Any alphabetical analysis of Manchester City’s ‘performance’ against a horrible bunch of Russians would go something like this;
A – abject, appalling, atrocious, awful.
B – bloody abject, bloody appalling, bloody atrocious, bloody awful…you get the gist!
Even the most diehard City fan would be hard pressed to find anything positive about such a clueless, gutless and witless showing… bloody hell, even those who turned up on a free ticket will be demanding a refund!
This was City’s worst performance in the Champions League in four seasons – the biggest disappointment in Europe’s top competition, since being ignominiously dispatched by Turkey’s Fenebahce in the old European Cup in 1969.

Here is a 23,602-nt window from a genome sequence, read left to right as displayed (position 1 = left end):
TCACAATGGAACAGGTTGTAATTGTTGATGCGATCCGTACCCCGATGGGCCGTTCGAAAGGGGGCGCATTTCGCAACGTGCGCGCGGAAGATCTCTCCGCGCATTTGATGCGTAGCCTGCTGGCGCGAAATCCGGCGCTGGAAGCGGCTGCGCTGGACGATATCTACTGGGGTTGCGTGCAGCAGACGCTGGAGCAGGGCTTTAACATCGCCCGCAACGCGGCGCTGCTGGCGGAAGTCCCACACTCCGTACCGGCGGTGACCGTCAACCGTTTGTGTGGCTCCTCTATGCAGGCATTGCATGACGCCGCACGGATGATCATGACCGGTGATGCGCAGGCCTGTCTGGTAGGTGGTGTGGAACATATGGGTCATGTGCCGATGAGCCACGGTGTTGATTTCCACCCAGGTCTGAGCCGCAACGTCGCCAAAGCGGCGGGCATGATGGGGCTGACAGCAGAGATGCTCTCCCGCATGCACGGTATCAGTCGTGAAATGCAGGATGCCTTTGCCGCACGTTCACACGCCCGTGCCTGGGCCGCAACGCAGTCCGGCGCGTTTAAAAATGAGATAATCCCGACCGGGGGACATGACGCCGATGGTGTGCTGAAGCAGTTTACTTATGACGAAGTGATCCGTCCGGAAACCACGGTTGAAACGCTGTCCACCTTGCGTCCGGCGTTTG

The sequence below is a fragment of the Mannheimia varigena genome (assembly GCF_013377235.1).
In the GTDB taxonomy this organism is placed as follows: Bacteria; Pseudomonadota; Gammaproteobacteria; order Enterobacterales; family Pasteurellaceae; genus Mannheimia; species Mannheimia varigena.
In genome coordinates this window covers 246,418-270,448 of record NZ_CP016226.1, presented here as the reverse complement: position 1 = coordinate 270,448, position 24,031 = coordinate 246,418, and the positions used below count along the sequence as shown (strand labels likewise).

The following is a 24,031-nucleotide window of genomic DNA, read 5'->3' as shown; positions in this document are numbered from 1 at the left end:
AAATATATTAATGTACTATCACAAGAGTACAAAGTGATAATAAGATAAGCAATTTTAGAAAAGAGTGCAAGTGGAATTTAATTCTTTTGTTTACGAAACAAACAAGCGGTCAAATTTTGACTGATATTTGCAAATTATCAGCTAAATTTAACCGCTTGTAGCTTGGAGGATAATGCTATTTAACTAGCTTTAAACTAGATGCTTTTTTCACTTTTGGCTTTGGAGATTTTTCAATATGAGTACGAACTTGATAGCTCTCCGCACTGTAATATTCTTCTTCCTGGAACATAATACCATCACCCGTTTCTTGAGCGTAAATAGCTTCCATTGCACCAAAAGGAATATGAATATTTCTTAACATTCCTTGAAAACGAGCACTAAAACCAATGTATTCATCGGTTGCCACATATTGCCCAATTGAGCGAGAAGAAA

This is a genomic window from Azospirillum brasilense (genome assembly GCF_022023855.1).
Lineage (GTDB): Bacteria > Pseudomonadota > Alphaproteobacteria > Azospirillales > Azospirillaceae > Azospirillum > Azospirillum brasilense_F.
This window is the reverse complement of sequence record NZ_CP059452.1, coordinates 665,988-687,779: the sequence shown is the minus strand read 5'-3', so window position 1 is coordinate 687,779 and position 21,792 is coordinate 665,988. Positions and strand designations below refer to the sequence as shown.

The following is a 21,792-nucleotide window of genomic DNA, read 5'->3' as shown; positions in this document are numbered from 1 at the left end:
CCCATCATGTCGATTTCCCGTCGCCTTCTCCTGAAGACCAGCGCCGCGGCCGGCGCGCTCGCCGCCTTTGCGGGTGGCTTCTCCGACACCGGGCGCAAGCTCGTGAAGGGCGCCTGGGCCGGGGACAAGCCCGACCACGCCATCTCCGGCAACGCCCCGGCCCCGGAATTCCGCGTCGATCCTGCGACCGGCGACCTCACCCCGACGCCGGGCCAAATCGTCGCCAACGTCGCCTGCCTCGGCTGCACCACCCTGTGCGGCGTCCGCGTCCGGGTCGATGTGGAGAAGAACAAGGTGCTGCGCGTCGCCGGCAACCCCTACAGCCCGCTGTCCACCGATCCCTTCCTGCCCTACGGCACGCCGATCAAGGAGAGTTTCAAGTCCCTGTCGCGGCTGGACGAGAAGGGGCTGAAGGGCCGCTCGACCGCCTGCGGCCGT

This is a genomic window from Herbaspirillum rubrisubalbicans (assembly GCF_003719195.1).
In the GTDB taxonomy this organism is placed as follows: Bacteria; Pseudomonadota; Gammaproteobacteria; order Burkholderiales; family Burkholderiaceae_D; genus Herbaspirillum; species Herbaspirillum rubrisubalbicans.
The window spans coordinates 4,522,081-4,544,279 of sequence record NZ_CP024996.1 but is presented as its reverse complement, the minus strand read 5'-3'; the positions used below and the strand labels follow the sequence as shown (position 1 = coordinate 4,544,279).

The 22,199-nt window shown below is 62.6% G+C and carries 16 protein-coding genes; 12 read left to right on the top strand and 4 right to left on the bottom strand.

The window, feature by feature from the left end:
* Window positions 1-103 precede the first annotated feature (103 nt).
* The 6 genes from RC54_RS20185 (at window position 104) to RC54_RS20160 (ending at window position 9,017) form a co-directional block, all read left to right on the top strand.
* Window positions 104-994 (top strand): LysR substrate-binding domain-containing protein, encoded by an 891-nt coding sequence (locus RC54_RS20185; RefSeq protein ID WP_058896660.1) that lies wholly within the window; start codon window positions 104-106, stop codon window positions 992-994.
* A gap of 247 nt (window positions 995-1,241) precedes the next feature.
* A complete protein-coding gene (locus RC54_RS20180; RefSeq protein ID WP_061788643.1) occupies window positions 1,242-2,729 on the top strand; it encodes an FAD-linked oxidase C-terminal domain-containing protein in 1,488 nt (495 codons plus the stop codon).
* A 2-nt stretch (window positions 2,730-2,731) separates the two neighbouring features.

Ironically I had a foreign gentleman sitting by me in the Colin Bell Stand last night. I asked if he was Russian on the basis he was heading for a sharp exit, but no, he was Turkish and he had his Fenebahce scarf on to prove his credentials.
He, like most of the 45,143 crowd, was bewildered as to how a City side awash with world class players such as Kompany, Yaya and Aguero, could succumb to an, at best, ordinary CSKA Moscow team, in such a pitiful and ill-disciplined manner.
Always an advocate of Manuel Pellegrini, staunch City supporter and one not given to knee-jerk reactions, I am now having serious doubts about the hitherto trusted MP.
It’s becoming increasingly obvious that City’s Chilean boss isn’t a master tactician. Worryingly he has emerged, in recent times, as a one-trick pony, or taken to the equine extremes, a bit of an ass.
Once again City’s ‘midfield’ went missing in action, affording little protection for an increasingly vulnerable defence and limited service for an isolated Sergio Aguero.
Yes, it’s wonderfully entertaining to see your team score 156 goals as City did last season, but titles always rest on a solid defensive structure.